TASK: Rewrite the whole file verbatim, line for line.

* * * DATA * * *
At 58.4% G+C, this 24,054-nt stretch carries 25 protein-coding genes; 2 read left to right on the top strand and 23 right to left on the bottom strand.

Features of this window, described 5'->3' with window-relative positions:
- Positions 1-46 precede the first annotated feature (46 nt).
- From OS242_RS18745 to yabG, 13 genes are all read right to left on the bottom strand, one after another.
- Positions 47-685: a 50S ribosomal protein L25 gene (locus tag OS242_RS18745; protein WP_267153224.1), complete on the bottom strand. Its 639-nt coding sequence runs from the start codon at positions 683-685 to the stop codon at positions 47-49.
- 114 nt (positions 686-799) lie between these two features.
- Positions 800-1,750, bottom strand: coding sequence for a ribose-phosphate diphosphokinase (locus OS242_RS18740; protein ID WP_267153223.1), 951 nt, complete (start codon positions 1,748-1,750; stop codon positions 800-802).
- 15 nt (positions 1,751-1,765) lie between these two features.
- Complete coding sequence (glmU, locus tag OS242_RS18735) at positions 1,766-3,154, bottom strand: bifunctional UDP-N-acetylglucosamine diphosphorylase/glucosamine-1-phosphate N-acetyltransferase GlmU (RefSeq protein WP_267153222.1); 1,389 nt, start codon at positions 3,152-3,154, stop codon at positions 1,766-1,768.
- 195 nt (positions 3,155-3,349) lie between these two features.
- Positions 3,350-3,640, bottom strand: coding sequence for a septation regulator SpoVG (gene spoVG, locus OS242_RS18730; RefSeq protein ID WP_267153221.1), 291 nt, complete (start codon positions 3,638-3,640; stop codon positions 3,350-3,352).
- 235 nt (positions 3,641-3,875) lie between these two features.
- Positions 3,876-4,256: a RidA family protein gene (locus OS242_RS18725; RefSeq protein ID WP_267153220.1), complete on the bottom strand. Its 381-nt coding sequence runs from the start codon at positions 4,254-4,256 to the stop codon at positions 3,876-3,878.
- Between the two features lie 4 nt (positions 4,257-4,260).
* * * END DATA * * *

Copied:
At 58.4% G+C, this 24,054-nt stretch carries 25 protein-coding genes; 2 read left to right on the top strand and 23 right to left on the bottom strand.

Features of this window, described 5'->3' with window-relative positions:
- Positions 1-46 precede the first annotated feature (46 nt).
- From OS242_RS18745 to yabG, 13 genes are all read right to left on the bottom strand, one after another.
- Positions 47-685: a 50S ribosomal protein L25 gene (locus tag OS242_RS18745; protein WP_267153224.1), complete on the bottom strand. Its 639-nt coding sequence runs from the start codon at positions 683-685 to the stop codon at positions 47-49.
- 114 nt (positions 686-799) lie between these two features.
- Positions 800-1,750, bottom strand: coding sequence for a ribose-phosphate diphosphokinase (locus OS242_RS18740; protein ID WP_267153223.1), 951 nt, complete (start codon positions 1,748-1,750; stop codon positions 800-802).
- 15 nt (positions 1,751-1,765) lie between these two features.
- Complete coding sequence (glmU, locus tag OS242_RS18735) at positions 1,766-3,154, bottom strand: bifunctional UDP-N-acetylglucosamine diphosphorylase/glucosamine-1-phosphate N-acetyltransferase GlmU (RefSeq protein WP_267153222.1); 1,389 nt, start codon at positions 3,152-3,154, stop codon at positions 1,766-1,768.
- 195 nt (positions 3,155-3,349) lie between these two features.
- Positions 3,350-3,640, bottom strand: coding sequence for a septation regulator SpoVG (gene spoVG, locus OS242_RS18730; RefSeq protein ID WP_267153221.1), 291 nt, complete (start codon positions 3,638-3,640; stop codon positions 3,350-3,352).
- 235 nt (positions 3,641-3,875) lie between these two features.
- Positions 3,876-4,256: a RidA family protein gene (locus OS242_RS18725; RefSeq protein ID WP_267153220.1), complete on the bottom strand. Its 381-nt coding sequence runs from the start codon at positions 4,254-4,256 to the stop codon at positions 3,876-3,878.
- Between the two features lie 4 nt (positions 4,257-4,260).